Adapting to a New Reality





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Jul 29, 2020
by Oscar Tollast
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Adapting to a New Reality

Salzburg Global Fellow Ryoji Noritake reflects on the impact of COVID-19 personally and professionally and the significance of in-person communication Ryoji Noritake at Salzburg Global Seminar in 2018

Accepting the chance to take part in the Japan-India Transformative Technology Network, Ryoji Noritake wanted to take on a new challenge.

The chief executive officer of Health and Global Policy Institute (HGPI) and pro-bono consultant for Project HOPE, is keen to play a role in supporting the dialog between young leaders from India and Japan.

The Japan-India Transformative Technology Network is a new series held by Salzburg Global Seminar in partnership with the Nippon Foundation. The Network, made up of outstanding change-makers in India and Japan, will accelerate technological innovation for human and planetary health in line with the Sustainable Development Goals.

Noritake, based in Tokyo, Japan, already recognizes the value of bringing together people from different backgrounds and formulating ideas. HGPI, for example, "is dedicated to fostering multi-stakeholder health policy debate globally, with a commitment to the inclusion of civil society."

India, however, is something new to Noritake. Despite his extensive travels around the world, he has never visited the country. He has recognized, nevertheless, some similarities with Japan.

"I do think India and Japan [have] interesting geopolitical common interests and a common situation that we are [each] basically a democratic country," says Noritake. "Japan… used to be, I would say, a leader for Asia in terms of technology advancements, but that role has since been taken by South Korea, China, and, now, India."

Noritake typically used to travel once a month – often either to Europe or South East Asia. At peak times, he could be taking several flights per month. Since February, however, the spread of COVID-19 has put a stop to this.

The spread of COVID-19 has also affected HGPI's programs in several ways. Noritake says, "We co-hosted, for example, a dialog about COVID-19 with Japan Society UK… We [also] just held [a] multi-stakeholder online meeting on dementia and dementia [societies]… how [they have] been impacted by COVID-19... Physical affection is quite important for caregiving… but COVID-19 has been a barrier to have that kind of non-verbal physical communication."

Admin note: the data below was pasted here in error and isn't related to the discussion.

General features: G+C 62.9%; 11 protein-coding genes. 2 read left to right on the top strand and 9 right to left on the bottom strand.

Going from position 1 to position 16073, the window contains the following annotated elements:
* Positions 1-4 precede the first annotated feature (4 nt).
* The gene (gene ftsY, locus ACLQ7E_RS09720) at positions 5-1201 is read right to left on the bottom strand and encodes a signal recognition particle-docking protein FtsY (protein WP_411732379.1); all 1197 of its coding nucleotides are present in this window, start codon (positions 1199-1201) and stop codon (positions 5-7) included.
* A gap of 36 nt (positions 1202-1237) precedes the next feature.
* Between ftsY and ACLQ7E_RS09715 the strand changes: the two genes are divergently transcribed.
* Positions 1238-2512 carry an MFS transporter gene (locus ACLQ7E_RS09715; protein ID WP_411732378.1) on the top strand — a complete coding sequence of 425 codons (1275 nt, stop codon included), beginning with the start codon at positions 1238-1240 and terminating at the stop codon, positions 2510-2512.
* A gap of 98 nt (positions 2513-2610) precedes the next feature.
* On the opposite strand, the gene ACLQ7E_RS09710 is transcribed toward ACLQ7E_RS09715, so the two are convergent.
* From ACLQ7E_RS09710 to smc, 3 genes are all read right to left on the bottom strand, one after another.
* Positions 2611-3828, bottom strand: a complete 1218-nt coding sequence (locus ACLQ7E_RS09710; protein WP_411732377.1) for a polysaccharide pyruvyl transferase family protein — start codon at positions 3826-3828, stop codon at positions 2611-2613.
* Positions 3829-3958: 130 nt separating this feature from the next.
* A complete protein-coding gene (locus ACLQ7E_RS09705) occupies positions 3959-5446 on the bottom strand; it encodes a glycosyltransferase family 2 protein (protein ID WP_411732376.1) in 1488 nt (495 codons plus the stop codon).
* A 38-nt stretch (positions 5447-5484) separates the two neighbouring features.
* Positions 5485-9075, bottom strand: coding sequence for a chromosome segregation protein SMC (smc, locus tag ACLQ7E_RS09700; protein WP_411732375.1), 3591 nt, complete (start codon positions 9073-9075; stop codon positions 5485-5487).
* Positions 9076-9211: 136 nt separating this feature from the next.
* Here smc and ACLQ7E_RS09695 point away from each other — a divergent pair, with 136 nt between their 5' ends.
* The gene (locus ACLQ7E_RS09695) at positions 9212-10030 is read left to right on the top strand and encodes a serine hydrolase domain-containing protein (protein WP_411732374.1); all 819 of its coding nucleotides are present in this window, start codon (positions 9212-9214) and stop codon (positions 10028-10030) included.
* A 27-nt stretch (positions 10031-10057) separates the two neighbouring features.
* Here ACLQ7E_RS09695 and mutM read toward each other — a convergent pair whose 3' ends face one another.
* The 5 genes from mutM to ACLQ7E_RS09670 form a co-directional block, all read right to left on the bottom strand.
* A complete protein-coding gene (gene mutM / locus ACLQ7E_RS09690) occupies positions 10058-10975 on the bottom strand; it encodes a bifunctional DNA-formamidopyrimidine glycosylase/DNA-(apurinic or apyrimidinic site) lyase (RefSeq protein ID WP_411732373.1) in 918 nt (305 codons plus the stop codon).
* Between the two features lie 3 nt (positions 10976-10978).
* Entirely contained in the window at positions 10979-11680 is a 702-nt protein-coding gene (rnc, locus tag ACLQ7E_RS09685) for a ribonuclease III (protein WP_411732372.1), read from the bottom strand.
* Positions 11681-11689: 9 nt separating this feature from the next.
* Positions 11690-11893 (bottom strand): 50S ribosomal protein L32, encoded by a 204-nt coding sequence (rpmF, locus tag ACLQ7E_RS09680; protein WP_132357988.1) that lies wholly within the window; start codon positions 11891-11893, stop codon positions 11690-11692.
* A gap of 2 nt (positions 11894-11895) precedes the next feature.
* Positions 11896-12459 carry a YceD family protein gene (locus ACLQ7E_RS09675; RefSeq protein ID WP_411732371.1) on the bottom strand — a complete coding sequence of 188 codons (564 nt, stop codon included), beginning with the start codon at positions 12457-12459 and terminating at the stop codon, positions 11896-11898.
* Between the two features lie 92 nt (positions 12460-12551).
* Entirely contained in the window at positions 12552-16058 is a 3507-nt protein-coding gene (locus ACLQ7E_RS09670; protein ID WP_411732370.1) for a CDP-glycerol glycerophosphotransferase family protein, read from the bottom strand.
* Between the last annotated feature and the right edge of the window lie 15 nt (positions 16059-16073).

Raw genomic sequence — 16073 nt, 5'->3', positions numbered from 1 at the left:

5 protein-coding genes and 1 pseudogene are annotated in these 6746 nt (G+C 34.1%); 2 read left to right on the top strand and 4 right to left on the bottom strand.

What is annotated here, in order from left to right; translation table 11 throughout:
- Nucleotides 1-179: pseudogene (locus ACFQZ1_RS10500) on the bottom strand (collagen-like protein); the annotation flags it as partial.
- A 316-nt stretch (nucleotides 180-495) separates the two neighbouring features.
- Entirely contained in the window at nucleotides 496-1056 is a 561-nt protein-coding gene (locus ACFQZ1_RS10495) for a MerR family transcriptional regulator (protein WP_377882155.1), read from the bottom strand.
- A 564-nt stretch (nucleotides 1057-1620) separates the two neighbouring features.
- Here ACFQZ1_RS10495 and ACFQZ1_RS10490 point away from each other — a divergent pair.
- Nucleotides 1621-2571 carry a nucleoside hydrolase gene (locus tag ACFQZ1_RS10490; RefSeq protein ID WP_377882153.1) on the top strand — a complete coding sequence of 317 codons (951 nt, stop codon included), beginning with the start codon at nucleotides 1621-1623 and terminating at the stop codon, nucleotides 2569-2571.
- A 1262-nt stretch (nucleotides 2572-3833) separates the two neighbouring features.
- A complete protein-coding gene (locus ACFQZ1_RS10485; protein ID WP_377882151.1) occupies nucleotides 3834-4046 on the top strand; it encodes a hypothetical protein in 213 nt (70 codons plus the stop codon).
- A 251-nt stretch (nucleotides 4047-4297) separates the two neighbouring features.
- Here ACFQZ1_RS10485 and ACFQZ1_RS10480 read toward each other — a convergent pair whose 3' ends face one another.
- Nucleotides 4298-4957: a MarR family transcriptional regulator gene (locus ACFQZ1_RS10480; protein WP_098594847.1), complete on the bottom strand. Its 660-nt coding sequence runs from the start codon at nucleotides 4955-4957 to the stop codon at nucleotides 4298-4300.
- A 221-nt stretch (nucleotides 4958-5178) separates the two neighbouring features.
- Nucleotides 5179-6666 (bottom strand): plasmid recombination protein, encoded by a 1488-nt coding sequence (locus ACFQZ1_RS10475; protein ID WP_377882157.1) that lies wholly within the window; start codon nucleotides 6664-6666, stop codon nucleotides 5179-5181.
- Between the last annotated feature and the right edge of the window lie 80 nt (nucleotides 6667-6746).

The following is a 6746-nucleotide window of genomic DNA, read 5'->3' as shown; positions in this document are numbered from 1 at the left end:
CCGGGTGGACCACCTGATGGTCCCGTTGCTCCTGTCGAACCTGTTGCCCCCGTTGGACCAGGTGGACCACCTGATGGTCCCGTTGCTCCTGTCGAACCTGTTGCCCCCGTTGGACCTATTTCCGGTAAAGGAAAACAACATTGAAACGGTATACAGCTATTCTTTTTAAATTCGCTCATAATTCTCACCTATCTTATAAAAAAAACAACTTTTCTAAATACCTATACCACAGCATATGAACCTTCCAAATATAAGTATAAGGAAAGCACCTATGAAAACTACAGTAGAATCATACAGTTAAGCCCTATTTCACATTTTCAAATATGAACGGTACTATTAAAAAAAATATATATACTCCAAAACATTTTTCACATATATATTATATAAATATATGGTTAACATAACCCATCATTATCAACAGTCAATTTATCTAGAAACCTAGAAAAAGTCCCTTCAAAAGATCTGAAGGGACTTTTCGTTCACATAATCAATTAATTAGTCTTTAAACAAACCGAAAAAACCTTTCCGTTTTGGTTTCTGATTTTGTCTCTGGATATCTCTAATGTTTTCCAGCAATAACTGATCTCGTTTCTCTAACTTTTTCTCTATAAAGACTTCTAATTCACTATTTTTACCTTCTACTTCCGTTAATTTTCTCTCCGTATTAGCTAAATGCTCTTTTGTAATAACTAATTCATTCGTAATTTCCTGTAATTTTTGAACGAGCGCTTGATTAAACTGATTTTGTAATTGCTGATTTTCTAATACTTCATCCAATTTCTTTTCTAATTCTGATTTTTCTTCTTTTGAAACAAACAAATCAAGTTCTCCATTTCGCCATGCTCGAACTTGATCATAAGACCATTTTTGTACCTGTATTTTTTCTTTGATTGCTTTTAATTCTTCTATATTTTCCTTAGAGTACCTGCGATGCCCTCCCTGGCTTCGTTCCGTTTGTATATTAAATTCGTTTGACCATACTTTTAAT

HGPI had focused a lot of its work on non-communicable diseases in countries such as Japan, Austria, Germany, and the UK. Noritake says, "Just like Empire Strikes Back, COVID-19 brought an important message that infectious diseases [are] quite critical for any nation – any health system." In response, HGPI has now developed a program focusing on immunization and vaccinations.

Noritake, a member of Salzburg Global's Japan Advisory Council, attended a Salzburg Global program in October 2018. Alongside 59 health and urban planning experts, he took part in "Building Healthy, Equitable Communities: The Role of Inclusive Urban Development and Investment."

For five days, Noritake had the chance to work with experts from all over the world and exchange ideas on how to build healthier, equitable communities. He says, "It was very intensive." Noritake was grateful for the chance to spend five days having "honest" and "blunt" discussions. He adds, "Salzburg Global Seminar is actually a lifetime experience – [a] life-changing experience."

At the time of our interview (June 9), Noritake is working from his home in Tokyo. He speaks positively about the many things achieved through online meetings and how much more attention he now pays to his family, close friends, and neighborhood.

Noritake adds, "We are not a car manufacturer… it is rather [easy] to work from home, and that brings new types of work ethics… It is definitely easier to work from home for those who have a little child, those who need to take care of the elderly at home… We definitely can reduce the office space in the future, so the work style has radically [been] impacted."

Despite the positives of remote working, Noritake recognizes the value of the bonding that takes place at in-person meetings, such as the program he attended in Salzburg in 2018. As well as scheduled sessions, Fellows had the chance to speak informally during dinners, excursions, coffee breaks, and more.

Noritake says, "I think that was very cherishable, and that's very important for future peacebuilding [and] for human beings. So, [I'm] also concerned that, yes, we can do this through Zoom or through [another] online [platform], but we definitely need this face-to-face discussion as well, and I hope this kind of face-to-face network opportunity will [come] back soon to this society."

Ryoji Noritake is a Salzburg Global Fellow taking part in the Japan-India Transformative Technology Network, a program held in partnership with the Nippon Foundation. Sign up for our newsletter here to receive updates about this program.